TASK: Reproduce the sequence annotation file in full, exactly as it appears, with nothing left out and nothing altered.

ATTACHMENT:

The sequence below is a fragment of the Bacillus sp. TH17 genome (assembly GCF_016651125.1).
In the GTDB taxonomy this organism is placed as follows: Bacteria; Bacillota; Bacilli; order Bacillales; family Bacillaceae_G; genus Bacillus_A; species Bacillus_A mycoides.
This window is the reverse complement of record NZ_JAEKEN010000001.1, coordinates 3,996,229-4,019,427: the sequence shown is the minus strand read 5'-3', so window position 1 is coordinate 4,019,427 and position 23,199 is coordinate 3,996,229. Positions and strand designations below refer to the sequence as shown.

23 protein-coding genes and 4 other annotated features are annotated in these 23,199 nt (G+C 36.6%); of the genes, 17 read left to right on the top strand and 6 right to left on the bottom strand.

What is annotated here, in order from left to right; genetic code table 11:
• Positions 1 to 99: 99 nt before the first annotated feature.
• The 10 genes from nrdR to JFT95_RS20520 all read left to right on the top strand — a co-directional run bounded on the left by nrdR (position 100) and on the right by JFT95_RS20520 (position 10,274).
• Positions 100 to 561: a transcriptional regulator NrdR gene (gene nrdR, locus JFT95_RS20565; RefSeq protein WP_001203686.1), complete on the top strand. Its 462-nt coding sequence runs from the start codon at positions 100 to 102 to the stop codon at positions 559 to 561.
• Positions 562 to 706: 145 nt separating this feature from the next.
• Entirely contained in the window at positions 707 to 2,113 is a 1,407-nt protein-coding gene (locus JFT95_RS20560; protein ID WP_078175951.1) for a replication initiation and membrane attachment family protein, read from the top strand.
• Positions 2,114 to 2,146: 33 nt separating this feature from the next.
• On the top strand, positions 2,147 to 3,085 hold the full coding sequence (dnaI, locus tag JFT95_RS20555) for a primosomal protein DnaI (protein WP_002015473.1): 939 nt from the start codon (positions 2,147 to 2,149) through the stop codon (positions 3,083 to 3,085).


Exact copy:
The sequence below is a fragment of the Bacillus sp. TH17 genome (assembly GCF_016651125.1).
In the GTDB taxonomy this organism is placed as follows: Bacteria; Bacillota; Bacilli; order Bacillales; family Bacillaceae_G; genus Bacillus_A; species Bacillus_A mycoides.
This window is the reverse complement of record NZ_JAEKEN010000001.1, coordinates 3,996,229-4,019,427: the sequence shown is the minus strand read 5'-3', so window position 1 is coordinate 4,019,427 and position 23,199 is coordinate 3,996,229. Positions and strand designations below refer to the sequence as shown.

23 protein-coding genes and 4 other annotated features are annotated in these 23,199 nt (G+C 36.6%); of the genes, 17 read left to right on the top strand and 6 right to left on the bottom strand.

What is annotated here, in order from left to right; genetic code table 11:
• Positions 1 to 99: 99 nt before the first annotated feature.
• The 10 genes from nrdR to JFT95_RS20520 all read left to right on the top strand — a co-directional run bounded on the left by nrdR (position 100) and on the right by JFT95_RS20520 (position 10,274).
• Positions 100 to 561: a transcriptional regulator NrdR gene (gene nrdR, locus JFT95_RS20565; RefSeq protein WP_001203686.1), complete on the top strand. Its 462-nt coding sequence runs from the start codon at positions 100 to 102 to the stop codon at positions 559 to 561.
• Positions 562 to 706: 145 nt separating this feature from the next.
• Entirely contained in the window at positions 707 to 2,113 is a 1,407-nt protein-coding gene (locus JFT95_RS20560; protein ID WP_078175951.1) for a replication initiation and membrane attachment family protein, read from the top strand.
• Positions 2,114 to 2,146: 33 nt separating this feature from the next.
• On the top strand, positions 2,147 to 3,085 hold the full coding sequence (dnaI, locus tag JFT95_RS20555) for a primosomal protein DnaI (protein WP_002015473.1): 939 nt from the start codon (positions 2,147 to 2,149) through the stop codon (positions 3,083 to 3,085).